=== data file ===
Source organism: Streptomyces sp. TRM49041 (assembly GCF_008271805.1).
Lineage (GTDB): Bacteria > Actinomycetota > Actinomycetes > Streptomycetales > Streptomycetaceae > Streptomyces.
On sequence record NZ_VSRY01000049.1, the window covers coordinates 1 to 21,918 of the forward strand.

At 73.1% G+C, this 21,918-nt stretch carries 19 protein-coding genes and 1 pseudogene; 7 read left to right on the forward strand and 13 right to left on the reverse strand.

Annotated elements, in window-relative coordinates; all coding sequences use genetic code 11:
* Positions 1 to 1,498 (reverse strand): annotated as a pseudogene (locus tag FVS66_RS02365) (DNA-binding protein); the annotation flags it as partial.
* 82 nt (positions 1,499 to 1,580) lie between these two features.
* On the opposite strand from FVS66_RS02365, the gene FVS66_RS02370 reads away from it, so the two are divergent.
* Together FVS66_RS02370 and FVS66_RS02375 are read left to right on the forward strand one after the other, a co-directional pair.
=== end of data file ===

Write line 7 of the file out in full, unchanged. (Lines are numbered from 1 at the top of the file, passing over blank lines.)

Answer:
* 82 nt (positions 1,499 to 1,580) lie between these two features.